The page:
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An analysis of 3.5 million English books published between 1908 and 2008 reveals descriptions of men typically refer to behaviour, while descriptions of women refer to appearance.
‘Righteous’, ‘rational’, and ‘brave’ are more often associated with men. The two most-common adjectives assigned to women are ‘beautiful’ and ‘lovely’.
Scientists used an algorithm to analyze the dataset of books, which included a mix of fiction and non-fiction literature. A total of 11 billion words were scanned.
“We are clearly able to see that the words used for women refer much more to their appearances than the words used to describe men. Thus, we have been able to confirm a widespread perception, only now at a statistical level,” Isabelle Augenstein, a computer scientist and Assistant Professor of the University of Copenhagen’s Department of Computer Science, said in a statement.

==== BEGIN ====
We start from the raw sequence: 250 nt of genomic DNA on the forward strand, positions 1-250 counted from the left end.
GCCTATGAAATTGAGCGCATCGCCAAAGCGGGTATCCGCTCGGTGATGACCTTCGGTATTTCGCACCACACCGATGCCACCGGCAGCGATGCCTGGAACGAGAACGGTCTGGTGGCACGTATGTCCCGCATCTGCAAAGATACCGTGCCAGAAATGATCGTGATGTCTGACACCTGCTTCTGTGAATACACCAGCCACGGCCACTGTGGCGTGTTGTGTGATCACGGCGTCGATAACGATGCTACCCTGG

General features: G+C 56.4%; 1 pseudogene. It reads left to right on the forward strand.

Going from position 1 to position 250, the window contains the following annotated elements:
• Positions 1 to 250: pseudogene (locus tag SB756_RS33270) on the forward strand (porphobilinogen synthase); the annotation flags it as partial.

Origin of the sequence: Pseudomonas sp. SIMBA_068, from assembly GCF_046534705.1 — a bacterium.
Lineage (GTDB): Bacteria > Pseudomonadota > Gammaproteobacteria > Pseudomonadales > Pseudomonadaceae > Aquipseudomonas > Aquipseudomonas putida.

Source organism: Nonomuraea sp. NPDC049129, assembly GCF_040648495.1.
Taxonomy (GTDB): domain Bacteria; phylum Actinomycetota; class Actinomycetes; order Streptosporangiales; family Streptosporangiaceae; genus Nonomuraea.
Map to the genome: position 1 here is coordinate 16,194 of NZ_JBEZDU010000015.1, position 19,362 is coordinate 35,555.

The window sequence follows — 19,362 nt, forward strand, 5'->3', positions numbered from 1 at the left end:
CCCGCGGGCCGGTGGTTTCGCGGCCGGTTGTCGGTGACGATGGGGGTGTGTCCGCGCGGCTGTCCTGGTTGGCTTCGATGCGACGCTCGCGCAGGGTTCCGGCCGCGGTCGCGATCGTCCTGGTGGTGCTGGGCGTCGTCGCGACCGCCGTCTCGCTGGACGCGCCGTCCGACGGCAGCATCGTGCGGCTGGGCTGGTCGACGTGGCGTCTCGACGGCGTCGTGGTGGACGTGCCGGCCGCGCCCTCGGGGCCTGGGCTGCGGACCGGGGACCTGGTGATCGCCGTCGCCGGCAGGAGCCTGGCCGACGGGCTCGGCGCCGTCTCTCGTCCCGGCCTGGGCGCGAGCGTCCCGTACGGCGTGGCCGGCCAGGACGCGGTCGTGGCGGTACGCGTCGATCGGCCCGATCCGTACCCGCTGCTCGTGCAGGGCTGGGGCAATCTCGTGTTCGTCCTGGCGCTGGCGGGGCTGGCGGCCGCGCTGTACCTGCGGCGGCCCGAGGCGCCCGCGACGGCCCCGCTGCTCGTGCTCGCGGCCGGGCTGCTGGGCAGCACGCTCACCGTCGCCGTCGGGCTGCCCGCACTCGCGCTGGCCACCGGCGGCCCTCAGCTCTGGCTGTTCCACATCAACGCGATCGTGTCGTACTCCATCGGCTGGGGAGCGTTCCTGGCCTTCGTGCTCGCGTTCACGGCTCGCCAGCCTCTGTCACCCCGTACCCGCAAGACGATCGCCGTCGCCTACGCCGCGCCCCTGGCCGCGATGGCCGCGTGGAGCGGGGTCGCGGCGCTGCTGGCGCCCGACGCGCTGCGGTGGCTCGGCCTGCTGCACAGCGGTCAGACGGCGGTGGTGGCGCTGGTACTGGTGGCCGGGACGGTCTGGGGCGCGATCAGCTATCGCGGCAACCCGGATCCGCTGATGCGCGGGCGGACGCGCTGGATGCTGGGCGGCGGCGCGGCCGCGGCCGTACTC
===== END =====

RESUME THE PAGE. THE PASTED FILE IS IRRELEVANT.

Researchers were also able to extract adjectives and verbs associated with gender-specific nouns, like ‘doting daughter’ or ‘proud father’ and analyzed whether they carry positive, negative, or neutral sentiments.
Negative verbs associated with body and appearance were used five times more for females than males.
While several of the books used were published decades ago, Augenstein says the findings are important and have present-day implications.
“If the language we use to describe men and women differs, in employee recommendations, for example, it will influence who is offered a job when companies use IT systems to sort through job applications.”
A research article on the project was recently presented at the 2019 Annual Meeting of the Association for Computational Linguistics.